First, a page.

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Contract at odds with patient need

GPs will find out in March how the Government expects them to expand their role in public health, but experts warn of the dangers of spreading GPs' time too thinly ­ Rob Finch reports

The Government expects GPs to play as big a role in tackling obesity as they have in smoking cessation,

under plans laid out in its White

Paper on Public Health.

Nationwide rollout of exercise referrals and prescribing of pedometers are set to form part of the Government's delivery plan due in March.

Speaking exclusively to Pulse last week, deputy chief medical officer Dr Fiona Adshead said the delivery plan was 'one of a raft of commitments' aimed at transforming the health of the nation. She said she was keen to see successes in areas such as smoking cessation translated to other areas of public health ­ particularly obesity.

Independent policy and public health experts are warning the Government's 'bizarre initiatives' may have little tangible benefit for public health.

But Dr Adshead, a former public health consultant who played a key role in developing the White Paper, remained bullish and enthusiastic about its potential benefits. She told Pulse: 'All doctors have a dual role in promoting health and treating disease. Some of the most visionary people in public health have been GPs. Primary care has already contributed a lot.'

She said GPs had successfully delivered on initiatives such as smoking cessation and would be keen to deliver a 'broader range of services'.

She added: 'We're producing our delivery plan in February or March as part of a raft of commitments in the White Paper. We need to think what GPs are doing around exercise schemes and using pedometers. PCTs in many parts of the country are already thinking about how to develop care pathways.'

The Government has piloted a series of health promotion schemes that look set to form a central platform of the delivery plan.

In Dorset, high-risk patients were identified through GP registers and referred to a six-month weight reduction programme. Nearly a third of patients achieved the target 5kg weight loss (see box 1).

A second pilot offered GPs across 135 PCTs the chance to prescribe

pedometers to encourage exercise among overweight patients (box 2).

And GPs in the Wirral carried out a 10-week pilot in which fruit and vegetables were prescribed to patients at high risk of CHD (box 3).

Dr Adshead said: 'What will happen is already happening around the country. It's about spreading best practice but also about what services we want to deliver.'

But the Government's ambitious approach to transforming the role of the GP carries risks as well as potential benefits, public health experts have warned.

Professor Rod Griffiths, a former GP and now president of the Royal College of Physicians faculty of public health, said the Government's delivery plan needed to focus on what was achievable. 'The biggest risk is dissipating GPs' energy over too many objectives. There are clearly workforce issues,' he said.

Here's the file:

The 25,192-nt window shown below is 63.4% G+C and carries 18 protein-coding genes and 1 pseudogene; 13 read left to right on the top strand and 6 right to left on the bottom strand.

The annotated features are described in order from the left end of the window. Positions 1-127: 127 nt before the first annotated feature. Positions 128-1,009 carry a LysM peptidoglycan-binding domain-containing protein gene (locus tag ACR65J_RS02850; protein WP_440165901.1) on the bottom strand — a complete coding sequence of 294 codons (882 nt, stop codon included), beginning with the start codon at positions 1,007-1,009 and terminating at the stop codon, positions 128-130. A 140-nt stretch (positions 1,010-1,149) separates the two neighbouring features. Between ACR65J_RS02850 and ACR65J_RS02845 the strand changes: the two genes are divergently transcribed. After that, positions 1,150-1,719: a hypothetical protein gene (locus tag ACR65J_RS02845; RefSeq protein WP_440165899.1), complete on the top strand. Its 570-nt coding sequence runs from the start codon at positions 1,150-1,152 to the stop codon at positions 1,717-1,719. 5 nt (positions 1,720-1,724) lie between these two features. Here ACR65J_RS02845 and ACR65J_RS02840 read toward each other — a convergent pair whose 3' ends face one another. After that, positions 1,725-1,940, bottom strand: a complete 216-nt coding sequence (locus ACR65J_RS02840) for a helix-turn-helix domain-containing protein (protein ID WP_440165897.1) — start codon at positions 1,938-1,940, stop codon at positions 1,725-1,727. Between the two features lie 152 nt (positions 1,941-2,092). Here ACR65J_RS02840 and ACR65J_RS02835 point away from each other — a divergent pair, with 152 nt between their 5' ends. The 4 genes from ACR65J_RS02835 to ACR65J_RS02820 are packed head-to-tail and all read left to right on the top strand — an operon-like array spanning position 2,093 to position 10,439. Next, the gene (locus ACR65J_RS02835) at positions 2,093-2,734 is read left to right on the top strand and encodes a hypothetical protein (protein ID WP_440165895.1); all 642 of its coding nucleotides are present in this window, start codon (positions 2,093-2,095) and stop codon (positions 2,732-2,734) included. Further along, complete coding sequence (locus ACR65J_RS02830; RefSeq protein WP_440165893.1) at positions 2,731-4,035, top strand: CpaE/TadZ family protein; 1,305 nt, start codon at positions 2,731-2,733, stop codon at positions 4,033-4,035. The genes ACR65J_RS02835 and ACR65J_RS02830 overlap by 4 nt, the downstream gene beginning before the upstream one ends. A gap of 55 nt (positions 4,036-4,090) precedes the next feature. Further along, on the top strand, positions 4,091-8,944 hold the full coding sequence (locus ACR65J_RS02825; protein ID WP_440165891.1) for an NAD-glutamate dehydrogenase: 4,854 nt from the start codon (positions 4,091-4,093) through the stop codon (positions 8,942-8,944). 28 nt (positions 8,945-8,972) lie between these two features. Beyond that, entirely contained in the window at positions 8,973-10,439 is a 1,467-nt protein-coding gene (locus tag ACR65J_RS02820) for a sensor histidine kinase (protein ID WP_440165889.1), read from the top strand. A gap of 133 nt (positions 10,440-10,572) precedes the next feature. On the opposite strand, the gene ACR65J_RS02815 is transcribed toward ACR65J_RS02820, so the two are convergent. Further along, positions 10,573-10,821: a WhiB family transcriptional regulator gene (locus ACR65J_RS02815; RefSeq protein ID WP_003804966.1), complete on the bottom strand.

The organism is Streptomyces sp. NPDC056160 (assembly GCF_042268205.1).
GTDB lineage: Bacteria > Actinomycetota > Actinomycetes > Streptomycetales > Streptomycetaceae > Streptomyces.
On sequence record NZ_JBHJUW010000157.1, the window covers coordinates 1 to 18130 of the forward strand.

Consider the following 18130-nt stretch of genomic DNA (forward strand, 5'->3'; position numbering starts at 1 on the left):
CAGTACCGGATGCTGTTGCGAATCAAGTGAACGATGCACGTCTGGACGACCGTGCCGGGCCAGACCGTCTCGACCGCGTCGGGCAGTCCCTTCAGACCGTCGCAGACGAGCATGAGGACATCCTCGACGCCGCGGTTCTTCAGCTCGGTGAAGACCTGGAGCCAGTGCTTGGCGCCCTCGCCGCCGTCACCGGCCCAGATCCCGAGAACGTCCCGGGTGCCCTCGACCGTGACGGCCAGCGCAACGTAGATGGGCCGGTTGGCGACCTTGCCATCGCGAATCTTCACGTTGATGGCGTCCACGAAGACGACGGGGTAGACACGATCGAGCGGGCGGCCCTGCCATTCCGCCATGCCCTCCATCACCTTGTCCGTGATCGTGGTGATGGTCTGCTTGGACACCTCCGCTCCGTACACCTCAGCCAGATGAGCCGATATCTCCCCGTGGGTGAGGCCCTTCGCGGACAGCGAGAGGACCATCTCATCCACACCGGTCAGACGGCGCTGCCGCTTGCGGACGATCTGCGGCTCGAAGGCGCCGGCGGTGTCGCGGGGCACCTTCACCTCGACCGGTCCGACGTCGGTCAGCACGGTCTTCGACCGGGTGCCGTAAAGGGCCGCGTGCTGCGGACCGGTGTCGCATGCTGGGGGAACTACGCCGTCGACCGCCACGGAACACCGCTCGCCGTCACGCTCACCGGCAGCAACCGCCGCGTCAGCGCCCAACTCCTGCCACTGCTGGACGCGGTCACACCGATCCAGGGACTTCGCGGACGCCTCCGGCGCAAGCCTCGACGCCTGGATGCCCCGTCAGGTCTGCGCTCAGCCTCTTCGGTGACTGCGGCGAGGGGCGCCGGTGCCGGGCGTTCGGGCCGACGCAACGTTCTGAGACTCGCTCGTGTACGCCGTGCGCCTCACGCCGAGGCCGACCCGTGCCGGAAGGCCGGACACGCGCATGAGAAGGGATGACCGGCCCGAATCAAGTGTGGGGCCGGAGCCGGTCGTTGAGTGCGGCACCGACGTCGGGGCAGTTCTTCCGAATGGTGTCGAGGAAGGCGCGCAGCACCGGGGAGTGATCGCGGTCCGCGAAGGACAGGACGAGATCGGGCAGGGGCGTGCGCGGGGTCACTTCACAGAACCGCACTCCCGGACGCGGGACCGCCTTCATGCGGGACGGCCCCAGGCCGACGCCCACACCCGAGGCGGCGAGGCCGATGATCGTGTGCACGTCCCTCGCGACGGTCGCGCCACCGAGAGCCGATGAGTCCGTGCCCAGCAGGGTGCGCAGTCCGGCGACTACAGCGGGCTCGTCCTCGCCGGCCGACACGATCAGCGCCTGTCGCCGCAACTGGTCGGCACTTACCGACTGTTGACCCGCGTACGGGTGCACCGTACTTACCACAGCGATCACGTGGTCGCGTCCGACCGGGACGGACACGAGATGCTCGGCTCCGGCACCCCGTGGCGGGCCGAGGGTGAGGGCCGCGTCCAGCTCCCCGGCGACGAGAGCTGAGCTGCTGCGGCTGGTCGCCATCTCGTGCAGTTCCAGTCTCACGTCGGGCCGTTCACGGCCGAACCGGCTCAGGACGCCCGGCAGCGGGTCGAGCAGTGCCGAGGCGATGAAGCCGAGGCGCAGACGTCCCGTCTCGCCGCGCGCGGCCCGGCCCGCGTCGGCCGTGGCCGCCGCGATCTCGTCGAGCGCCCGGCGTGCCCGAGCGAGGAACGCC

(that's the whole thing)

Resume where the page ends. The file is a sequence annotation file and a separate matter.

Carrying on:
'Evidence is there in the White Paper though some of the suggestions have more behind them than others.'

He argued there were several areas needing clearer thinking: 'There are a number of pilots of health trainers, but they have all piloted something slightly different. We need to work out some of the competencies, training needs and how we deploy them.'

Professor Allyson Pollock, chair of health policy and health services research at University College London, was more vocal in her reservations.

'Increasingly GPs are chasing targets in public health ­ most of which are guff. Yet there's all this pressure on PCTs to meet these targets. You might get a plethora of bizarre initiatives [as a result of the White Paper], but you'll get less of what you actually need. No amount of "fat camps" will do any good if you have private finance initiatives that close the playing fields.'

Dr Chaand Nagpaul, GPC representative on the BMA's public health committee and a GP in Stanmore, Middlesex, said: 'Like many Government initiatives they are strong on vision but scant on detail.

'The Government needs to be very mindful of the current pressures on GPs. The main things can be

carried out by other health professionals.'

How GPs may take on an expanding role in obesity management

1 Dorset 'Shape Your Life' programme

High-risk obese patients identified through GP registers and offered weight management schemes or walking groups.

Three-quarters lost some weight, a third lost 5kg or more and the majority achieved a reduction in blood pressure.

2 National pedometer


Department of Health and British Heart Foundation distributed 10,000 pedometers across 135 PCTs in deprived areas of the country.

GPs now able to prescribe a pedometer to any patient at high risk of obesity.

3 Wirral fruit and vegetable scheme

GPs in Wirral, Merseyside, carried out a 10-week pilot of prescribing fresh fruit and vegetables to patients, funded by local government and PCTs.

Patients at high risk of CHD received vouchers to exchange for fresh produce at a local store.

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